Conservative author Ann Coulter found herself embroiled in controversy last week after she spoke at a Canadian university.
According to numerous American media outlets, when asked by a seventeen-year-old Muslim student at the University of Western Ontario last Monday, "[S]ince I don't have a magic carpet, what other modes [of transportation] do you suggest," Coulter responded, "Take a camel."
What the Coulter-hating media ignored is that she spent almost two full minutes giving a rather thoughtful, fact-based answer to the first, more serious part of Fatima Al-Dhaher's question, and was badgered by others in the crowd who clearly didn't like her response.
At that point, Coulter heckled the hecklers (video embedded below the fold with rough transcript due to sound quality):
FATIMA AL-DHAHER: On September 14, 2001, you said that America should invade Muslim countries and convert them to Christianity. You also said that all the Muslims should boycott all the airlines. When asked what alternative modes of transportation were, you suggested flying carpet.
(CROWD LAUGHS AND CHEERS)
ANN COULTER: Hang on, she's reading my lines. Go on.
AL-DHAHER: Question, first of all, as a seventeen-year-old student of this university, Muslim, should I be converted to Christianity? Second of all, since I don't have a magic carpet, what other modes do you suggest?
COULTER: First, you dropped a line from the first quote. It was "invade all countries, kill their leaders, and convert them to Christianity." And, you know, by the way, this shows, I thought it was just, you know, American public schools that produced ignorant people. This is what America has done, after World War II, after the Korean War. After we won in World War II, the emperor went to MacArthur and said, "Okay, we're ready to convert." And MacArthur said, "Well, actually, we don't convert people forcibly." Also, as he's described, he said he didn't know whether to convert them to Protestantism or Catholicism. But he put out the call for Christian missionaries to come to Japan, and they poured in. And, you don't convert people forcibly, but missionaries have been operating throughout Japan for years, and we certainly have religious freedom in Japan, and I would add we haven't heard a peep out of them.
(CHEERS AND BOOS FROM CROWD)
After the Korean War, the exact same thing happened. A call was put out for Christian missionaries to go into South Korea. The Christian missionaries poured in, and this is one of the greatest success stories of Christianity. You'll see in at least on a American university campuses...
CROWD: Answer the question. Answer the question.
COULTER: What mode of transportation? Take a camel.
HECKLER: Are you going to convert her now?
COULTER: No, there are some people I'd just as soon not convert. I'm kind of a mean Christian.
Unfortunately, this wasn't how America's media reported this incident. Instead, they ran with a video that conveniently omitted all of Coulter's answer EXCEPT the camel comment.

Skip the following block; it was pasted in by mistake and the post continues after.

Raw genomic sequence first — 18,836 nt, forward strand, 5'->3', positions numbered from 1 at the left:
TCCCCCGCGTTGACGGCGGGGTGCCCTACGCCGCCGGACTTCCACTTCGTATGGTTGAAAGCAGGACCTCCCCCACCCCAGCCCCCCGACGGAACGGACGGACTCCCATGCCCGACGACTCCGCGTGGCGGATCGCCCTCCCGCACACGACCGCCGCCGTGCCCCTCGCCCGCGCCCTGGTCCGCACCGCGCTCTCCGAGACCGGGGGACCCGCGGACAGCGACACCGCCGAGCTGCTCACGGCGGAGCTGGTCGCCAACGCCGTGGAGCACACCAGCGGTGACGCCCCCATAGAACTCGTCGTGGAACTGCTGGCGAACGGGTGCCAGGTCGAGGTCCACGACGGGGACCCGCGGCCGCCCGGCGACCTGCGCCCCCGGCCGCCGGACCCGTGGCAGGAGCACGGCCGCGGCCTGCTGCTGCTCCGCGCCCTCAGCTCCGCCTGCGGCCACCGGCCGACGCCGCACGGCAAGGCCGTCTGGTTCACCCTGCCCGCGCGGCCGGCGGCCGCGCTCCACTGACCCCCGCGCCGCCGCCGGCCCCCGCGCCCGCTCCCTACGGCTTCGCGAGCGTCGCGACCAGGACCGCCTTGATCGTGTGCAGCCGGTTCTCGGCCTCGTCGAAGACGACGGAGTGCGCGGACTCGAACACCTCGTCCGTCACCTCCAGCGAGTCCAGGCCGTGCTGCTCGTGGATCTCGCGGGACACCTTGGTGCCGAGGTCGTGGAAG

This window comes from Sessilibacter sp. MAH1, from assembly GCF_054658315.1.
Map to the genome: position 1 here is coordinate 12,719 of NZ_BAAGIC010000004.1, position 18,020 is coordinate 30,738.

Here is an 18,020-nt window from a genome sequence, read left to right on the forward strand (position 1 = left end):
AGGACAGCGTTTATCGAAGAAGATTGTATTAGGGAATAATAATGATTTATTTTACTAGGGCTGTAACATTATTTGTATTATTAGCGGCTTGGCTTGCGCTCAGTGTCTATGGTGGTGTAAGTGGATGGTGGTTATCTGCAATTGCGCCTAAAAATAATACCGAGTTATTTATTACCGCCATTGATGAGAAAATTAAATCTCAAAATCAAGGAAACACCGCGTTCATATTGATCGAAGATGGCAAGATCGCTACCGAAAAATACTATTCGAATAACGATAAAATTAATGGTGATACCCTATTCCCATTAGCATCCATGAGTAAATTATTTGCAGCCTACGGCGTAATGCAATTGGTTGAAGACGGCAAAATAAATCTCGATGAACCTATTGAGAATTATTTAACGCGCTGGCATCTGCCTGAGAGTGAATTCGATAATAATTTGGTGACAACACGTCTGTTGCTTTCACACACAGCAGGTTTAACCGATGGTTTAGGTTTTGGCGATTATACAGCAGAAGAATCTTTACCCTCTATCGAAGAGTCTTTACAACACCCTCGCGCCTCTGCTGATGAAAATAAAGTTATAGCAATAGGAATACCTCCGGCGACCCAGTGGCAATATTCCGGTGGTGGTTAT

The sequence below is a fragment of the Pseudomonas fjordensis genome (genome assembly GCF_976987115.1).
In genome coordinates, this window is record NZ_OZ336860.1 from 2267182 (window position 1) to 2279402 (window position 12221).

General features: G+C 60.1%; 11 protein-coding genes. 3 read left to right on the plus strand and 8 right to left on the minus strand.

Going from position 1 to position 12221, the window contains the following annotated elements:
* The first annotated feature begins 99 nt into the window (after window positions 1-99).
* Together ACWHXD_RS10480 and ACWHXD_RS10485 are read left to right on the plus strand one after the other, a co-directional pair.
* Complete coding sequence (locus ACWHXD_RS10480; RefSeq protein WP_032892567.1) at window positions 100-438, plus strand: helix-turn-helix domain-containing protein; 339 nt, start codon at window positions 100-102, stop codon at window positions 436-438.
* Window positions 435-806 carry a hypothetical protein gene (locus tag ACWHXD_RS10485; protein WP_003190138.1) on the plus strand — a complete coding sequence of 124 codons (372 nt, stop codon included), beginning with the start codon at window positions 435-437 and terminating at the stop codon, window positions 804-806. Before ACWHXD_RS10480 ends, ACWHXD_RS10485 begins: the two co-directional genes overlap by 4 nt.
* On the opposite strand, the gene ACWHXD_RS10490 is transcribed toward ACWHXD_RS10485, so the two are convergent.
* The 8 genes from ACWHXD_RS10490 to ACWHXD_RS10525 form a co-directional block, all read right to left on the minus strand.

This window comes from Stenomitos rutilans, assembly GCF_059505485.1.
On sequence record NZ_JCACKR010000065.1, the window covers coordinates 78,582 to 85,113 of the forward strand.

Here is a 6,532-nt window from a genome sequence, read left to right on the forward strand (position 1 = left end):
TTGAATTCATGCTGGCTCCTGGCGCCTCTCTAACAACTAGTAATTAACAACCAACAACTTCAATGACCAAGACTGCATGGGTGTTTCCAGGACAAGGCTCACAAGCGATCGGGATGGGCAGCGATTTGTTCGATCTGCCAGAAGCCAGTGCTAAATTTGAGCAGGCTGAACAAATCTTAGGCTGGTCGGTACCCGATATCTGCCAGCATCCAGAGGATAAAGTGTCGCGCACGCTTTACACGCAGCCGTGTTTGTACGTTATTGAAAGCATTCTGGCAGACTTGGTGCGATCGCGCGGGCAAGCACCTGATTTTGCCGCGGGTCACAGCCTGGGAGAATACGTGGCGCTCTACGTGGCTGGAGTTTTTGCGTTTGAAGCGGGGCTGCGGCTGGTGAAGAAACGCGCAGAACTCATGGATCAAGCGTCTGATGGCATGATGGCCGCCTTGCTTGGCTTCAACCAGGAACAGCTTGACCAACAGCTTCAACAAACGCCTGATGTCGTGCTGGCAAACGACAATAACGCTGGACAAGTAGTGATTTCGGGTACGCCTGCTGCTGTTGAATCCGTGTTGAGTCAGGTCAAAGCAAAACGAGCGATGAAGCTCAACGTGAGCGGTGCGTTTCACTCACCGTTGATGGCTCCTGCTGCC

Here's CNN's Rick Sanchez during Wednesday's "Rick's List":
RICK SANCHEZ, HOST: Ann Coulter in Canada, her speech last night canceled because of protesters who say that she's a spokeswoman for hate.
Let's catch up. If you weren't with us then, let -- let's bring it into this now. This is Ann Coulter Monday. This is an exchange I'm going to show you now. It's -- it's incredible, what she says. It's with a -- it's -- it's an exchange with a student at the University of Western Ontario after Coulter suggested Muslims should not be allowed to fly on airplanes and should travel only on flying carpets.
(BEGIN VIDEO CLIP)
UNIDENTIFIED FEMALE: As a 17-year-old student of this university, Muslim, should I be converted to Christianity?
Second of all, since I don't have a magic carpet, what other modes would you suggest?
ANN COULTER, AUTHOR, "GODLESS: THE CHURCH OF LIBERALISM": What mode of transportation? Take a camel.
(CHEERING AND APPLAUSE)
(END VIDEO CLIP)
SANCHEZ: "Take a camel." "Take a camel." That's what Ann Coulter told that student, who happens to be a Muslim. We are accustomed to that here in the United States. There, they are not. They don't have Ann Coulter, know not that much about her.
As you can see, he skipped almost a full two minutes between Al-Dhaher's question and Coulter's "Take a camel" comment.
Is that what passes for journalism today?
But Sanchez wasn't alone, for the Associated Press, the New York Times, the Boston Globe, New York's Daily News, the Houston Chronicle, New York's Newsday, the Los Angeles Times, The Atlanta Journal-Constitution, and the Palm Beach Post -- amongst others -- also ignored the almost two minutes between Al-Dhaher's question and Coulter's camel quip.
Here's what the New York Times reported Wednesday:
During an appearance Monday at the University of Western Ontario in London, Ontario, a female Muslim student noted that Ms. Coulter had once said that Muslims should be banned from airplanes and should use flying carpets instead.
Ms. Coulter responded by telling the student that she could "take a camel."
My favorite report on Coulter's comments came from Sunday's St. Petersburg (Florida) Times (via LexisNexis supposedly on page A22, no link available): "Coulter told students earlier at the University of Western Ontario that Muslims should 'take a camel' for international travel and not be allowed on airplanes."
Is that what you saw her say in that video?
Well, maybe that paper's Politifact will fact-check that piece...but don't hold your breath.